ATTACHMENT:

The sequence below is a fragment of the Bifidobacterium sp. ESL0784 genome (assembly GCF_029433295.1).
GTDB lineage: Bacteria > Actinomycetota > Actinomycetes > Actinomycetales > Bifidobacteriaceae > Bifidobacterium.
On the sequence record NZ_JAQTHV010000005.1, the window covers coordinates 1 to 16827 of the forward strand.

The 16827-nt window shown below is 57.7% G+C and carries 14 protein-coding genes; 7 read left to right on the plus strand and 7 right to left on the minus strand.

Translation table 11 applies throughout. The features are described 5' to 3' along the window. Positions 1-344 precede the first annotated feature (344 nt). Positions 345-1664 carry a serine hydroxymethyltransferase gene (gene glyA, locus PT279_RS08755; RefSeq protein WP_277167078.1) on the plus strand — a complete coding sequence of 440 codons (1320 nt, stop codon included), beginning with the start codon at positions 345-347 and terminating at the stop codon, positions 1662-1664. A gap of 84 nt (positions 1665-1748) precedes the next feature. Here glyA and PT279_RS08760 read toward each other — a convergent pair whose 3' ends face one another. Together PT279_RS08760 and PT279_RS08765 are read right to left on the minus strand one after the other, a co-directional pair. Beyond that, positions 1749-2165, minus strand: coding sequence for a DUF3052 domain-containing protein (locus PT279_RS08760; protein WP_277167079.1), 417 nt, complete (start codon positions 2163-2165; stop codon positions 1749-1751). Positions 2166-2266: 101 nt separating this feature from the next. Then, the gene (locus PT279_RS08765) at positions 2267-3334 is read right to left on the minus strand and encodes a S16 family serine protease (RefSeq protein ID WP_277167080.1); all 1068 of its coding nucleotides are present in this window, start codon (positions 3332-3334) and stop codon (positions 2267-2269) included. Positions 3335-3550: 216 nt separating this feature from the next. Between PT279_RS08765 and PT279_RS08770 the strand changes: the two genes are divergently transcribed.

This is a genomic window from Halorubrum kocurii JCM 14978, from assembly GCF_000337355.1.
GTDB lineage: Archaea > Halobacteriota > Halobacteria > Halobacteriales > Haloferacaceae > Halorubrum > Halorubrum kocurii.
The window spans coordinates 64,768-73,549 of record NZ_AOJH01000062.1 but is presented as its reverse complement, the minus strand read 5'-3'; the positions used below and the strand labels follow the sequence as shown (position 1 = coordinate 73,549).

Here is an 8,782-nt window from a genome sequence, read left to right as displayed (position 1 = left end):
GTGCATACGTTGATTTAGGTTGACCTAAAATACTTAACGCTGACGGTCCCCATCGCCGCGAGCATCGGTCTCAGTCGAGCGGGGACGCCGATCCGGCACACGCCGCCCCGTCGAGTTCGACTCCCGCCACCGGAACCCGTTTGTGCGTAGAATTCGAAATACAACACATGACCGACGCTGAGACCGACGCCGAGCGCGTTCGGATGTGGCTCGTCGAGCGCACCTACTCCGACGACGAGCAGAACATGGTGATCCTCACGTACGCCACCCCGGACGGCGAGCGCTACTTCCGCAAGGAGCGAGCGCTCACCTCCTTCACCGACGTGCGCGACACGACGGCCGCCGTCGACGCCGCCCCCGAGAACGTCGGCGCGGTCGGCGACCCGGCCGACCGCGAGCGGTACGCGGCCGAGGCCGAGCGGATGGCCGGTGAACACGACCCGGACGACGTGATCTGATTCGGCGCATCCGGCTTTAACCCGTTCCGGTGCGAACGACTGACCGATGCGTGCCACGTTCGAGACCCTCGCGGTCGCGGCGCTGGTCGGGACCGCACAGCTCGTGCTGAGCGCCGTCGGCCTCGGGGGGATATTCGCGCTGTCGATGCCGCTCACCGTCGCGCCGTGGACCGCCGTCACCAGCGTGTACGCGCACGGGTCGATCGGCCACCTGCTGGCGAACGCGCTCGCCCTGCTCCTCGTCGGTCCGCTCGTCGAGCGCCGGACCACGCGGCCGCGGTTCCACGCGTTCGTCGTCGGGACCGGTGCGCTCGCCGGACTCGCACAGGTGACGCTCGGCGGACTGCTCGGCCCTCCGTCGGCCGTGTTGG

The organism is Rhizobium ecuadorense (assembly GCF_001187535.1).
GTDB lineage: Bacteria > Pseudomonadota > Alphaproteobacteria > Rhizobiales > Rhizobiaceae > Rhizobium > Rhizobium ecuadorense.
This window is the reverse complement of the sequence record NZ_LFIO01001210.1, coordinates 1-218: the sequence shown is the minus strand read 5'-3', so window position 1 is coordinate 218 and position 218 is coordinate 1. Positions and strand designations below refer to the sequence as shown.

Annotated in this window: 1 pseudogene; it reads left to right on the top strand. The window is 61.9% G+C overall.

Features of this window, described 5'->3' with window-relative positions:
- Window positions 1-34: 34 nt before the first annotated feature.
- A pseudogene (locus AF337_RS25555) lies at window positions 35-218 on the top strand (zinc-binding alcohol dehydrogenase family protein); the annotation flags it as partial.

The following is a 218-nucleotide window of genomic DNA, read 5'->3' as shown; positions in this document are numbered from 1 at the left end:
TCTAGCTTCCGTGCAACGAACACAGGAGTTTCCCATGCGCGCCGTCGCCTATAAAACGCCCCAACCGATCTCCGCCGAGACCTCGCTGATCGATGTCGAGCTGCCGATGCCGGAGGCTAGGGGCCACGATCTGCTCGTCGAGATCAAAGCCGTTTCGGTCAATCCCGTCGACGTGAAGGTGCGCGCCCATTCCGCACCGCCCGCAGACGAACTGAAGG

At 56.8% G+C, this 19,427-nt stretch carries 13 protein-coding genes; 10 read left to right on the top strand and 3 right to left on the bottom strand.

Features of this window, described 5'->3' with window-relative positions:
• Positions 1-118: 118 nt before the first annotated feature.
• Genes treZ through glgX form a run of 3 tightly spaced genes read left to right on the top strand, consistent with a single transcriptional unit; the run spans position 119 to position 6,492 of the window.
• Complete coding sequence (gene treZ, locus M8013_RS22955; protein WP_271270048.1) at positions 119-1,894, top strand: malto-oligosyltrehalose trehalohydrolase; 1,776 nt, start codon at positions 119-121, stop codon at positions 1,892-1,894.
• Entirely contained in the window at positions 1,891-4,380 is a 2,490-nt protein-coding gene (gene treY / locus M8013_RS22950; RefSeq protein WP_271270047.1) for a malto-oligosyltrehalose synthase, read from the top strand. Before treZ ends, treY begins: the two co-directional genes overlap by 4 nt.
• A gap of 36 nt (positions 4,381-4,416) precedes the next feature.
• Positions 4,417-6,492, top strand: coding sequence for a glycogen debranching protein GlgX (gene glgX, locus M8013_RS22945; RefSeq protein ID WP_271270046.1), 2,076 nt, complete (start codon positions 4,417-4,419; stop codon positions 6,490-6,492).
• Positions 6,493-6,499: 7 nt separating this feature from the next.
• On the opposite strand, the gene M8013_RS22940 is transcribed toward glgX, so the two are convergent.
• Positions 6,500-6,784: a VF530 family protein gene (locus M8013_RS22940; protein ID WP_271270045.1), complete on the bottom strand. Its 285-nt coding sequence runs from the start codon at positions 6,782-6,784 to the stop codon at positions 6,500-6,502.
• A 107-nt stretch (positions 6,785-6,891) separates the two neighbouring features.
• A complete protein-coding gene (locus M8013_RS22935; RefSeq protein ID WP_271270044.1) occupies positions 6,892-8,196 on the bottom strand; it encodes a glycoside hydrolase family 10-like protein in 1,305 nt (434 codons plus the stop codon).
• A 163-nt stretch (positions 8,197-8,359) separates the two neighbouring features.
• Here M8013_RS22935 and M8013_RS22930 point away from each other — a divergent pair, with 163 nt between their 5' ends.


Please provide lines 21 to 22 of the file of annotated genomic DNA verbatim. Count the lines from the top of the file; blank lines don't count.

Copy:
Features of this window, described 5'->3' with window-relative positions:
• Positions 1-118: 118 nt before the first annotated feature.